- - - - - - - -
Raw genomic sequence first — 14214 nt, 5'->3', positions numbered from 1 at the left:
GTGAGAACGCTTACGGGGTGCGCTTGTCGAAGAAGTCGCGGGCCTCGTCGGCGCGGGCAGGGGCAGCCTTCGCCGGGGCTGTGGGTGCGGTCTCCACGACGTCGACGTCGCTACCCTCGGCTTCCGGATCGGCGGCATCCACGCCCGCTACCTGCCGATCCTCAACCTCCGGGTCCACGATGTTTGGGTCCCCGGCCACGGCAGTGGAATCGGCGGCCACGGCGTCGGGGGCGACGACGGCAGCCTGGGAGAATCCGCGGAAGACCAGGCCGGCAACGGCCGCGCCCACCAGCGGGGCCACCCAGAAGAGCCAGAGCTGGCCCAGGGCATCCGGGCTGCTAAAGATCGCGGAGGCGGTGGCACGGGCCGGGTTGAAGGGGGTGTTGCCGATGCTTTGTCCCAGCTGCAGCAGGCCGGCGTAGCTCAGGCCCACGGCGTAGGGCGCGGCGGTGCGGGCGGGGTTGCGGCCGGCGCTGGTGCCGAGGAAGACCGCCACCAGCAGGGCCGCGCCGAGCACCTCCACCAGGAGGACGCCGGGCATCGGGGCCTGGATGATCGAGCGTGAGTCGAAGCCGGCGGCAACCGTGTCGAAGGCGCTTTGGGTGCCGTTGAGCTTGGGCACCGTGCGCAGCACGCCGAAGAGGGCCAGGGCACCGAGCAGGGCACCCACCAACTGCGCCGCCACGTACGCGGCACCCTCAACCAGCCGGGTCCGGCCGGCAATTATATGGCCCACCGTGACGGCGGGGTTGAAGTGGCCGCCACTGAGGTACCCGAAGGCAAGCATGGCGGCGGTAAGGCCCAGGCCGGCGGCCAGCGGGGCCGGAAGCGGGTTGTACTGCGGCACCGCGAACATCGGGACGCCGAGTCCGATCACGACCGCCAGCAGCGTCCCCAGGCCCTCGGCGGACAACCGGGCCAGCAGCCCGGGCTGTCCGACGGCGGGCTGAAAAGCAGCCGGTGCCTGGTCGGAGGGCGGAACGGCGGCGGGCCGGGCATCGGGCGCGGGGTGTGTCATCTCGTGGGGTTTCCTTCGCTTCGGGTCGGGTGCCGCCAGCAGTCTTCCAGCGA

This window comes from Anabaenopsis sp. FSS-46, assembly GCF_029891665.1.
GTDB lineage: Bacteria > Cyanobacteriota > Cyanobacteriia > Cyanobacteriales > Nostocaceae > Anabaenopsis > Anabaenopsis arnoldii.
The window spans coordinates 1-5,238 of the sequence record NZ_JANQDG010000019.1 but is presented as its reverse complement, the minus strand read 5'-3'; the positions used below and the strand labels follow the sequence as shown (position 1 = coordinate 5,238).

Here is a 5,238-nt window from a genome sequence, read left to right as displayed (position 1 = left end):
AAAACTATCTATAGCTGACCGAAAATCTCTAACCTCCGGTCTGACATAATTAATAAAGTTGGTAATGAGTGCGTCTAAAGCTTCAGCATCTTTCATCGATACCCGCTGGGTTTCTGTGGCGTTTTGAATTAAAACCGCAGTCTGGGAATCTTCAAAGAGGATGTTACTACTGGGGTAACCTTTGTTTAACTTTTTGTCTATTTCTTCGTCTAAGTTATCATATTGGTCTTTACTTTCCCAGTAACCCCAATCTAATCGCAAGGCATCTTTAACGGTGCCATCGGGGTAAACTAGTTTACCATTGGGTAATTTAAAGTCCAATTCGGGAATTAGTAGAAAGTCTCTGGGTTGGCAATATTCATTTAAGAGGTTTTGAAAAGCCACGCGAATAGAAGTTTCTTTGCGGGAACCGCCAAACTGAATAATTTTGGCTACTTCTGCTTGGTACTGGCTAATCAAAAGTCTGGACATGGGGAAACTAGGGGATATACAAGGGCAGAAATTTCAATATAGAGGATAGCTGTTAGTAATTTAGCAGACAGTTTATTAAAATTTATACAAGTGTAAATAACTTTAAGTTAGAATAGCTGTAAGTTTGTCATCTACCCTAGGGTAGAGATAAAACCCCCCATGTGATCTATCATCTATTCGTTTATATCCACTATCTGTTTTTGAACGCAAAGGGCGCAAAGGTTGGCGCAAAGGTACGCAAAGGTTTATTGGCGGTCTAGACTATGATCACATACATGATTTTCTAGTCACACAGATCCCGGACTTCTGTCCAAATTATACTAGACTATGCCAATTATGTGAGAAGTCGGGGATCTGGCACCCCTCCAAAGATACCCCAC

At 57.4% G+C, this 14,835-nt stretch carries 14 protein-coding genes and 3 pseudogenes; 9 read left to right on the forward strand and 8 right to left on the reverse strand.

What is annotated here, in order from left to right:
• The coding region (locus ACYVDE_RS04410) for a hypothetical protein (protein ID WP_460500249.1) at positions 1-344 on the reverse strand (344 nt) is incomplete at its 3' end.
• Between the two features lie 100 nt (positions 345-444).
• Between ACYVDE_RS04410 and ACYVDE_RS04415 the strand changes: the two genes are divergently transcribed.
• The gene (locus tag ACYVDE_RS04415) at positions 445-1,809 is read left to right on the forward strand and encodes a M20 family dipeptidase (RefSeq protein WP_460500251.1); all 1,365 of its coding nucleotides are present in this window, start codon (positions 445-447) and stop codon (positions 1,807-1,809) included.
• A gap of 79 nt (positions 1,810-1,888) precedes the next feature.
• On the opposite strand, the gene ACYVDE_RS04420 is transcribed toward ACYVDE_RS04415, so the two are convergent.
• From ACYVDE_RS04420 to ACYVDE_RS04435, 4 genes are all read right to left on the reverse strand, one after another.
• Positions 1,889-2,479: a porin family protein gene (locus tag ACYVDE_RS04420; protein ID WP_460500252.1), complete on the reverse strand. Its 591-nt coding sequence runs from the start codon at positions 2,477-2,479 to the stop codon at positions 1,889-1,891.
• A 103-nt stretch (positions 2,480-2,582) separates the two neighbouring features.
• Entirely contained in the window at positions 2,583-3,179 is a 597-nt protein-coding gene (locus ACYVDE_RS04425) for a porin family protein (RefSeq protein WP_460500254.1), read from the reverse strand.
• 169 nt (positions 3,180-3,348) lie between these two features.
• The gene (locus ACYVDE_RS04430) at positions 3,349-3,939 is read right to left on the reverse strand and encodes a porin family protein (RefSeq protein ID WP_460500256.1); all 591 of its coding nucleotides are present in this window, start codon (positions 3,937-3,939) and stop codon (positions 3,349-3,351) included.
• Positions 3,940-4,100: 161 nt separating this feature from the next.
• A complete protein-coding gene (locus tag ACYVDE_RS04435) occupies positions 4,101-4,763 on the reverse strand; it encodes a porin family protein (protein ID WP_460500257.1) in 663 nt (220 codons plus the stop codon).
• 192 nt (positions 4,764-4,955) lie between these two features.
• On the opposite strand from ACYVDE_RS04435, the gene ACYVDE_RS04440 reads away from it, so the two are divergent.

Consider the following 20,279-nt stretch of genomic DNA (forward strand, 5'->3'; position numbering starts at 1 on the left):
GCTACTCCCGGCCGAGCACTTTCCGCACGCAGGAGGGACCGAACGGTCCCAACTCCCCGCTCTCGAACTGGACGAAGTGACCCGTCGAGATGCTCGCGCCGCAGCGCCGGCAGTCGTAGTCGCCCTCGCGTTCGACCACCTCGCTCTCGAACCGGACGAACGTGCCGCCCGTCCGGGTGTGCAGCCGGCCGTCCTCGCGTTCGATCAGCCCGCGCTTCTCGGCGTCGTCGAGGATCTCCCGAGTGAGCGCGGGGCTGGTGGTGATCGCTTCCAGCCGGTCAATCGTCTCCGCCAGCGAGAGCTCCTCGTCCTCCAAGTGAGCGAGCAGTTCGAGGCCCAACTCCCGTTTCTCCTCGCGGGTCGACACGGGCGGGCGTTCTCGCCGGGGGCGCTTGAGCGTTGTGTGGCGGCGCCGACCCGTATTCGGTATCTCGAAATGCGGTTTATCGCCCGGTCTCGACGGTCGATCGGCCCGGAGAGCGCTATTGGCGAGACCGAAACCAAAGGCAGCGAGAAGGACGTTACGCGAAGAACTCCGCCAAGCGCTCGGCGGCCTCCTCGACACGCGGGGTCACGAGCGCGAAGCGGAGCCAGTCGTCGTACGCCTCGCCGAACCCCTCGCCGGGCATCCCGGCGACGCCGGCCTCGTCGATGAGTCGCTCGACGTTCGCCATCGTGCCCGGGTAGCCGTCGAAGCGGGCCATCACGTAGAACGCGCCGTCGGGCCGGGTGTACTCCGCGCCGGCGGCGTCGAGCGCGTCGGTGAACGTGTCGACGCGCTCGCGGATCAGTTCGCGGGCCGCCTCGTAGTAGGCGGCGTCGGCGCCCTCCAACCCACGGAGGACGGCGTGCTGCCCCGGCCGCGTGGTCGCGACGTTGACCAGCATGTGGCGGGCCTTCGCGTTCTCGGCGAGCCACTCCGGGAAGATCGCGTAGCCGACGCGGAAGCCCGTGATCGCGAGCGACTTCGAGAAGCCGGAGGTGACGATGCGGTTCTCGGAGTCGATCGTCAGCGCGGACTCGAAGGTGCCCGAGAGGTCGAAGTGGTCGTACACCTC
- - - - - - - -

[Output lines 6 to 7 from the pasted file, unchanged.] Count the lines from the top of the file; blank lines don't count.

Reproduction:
Here is a 5,238-nt window from a genome sequence, read left to right as displayed (position 1 = left end):
AAAACTATCTATAGCTGACCGAAAATCTCTAACCTCCGGTCTGACATAATTAATAAAGTTGGTAATGAGTGCGTCTAAAGCTTCAGCATCTTTCATCGATACCCGCTGGGTTTCTGTGGCGTTTTGAATTAAAACCGCAGTCTGGGAATCTTCAAAGAGGATGTTACTACTGGGGTAACCTTTGTTTAACTTTTTGTCTATTTCTTCGTCTAAGTTATCATATTGGTCTTTACTTTCCCAGTAACCCCAATCTAATCGCAAGGCATCTTTAACGGTGCCATCGGGGTAAACTAGTTTACCATTGGGTAATTTAAAGTCCAATTCGGGAATTAGTAGAAAGTCTCTGGGTTGGCAATATTCATTTAAGAGGTTTTGAAAAGCCACGCGAATAGAAGTTTCTTTGCGGGAACCGCCAAACTGAATAATTTTGGCTACTTCTGCTTGGTACTGGCTAATCAAAAGTCTGGACATGGGGAAACTAGGGGATATACAAGGGCAGAAATTTCAATATAGAGGATAGCTGTTAGTAATTTAGCAGACAGTTTATTAAAATTTATACAAGTGTAAATAACTTTAAGTTAGAATAGCTGTAAGTTTGTCATCTACCCTAGGGTAGAGATAAAACCCCCCATGTGATCTATCATCTATTCGTTTATATCCACTATCTGTTTTTGAACGCAAAGGGCGCAAAGGTTGGCGCAAAGGTACGCAAAGGTTTATTGGCGGTCTAGACTATGATCACATACATGATTTTCTAGTCACACAGATCCCGGACTTCTGTCCAAATTATACTAGACTATGCCAATTATGTGAGAAGTCGGGGATCTGGCACCCCTCCAAAGATACCCCAC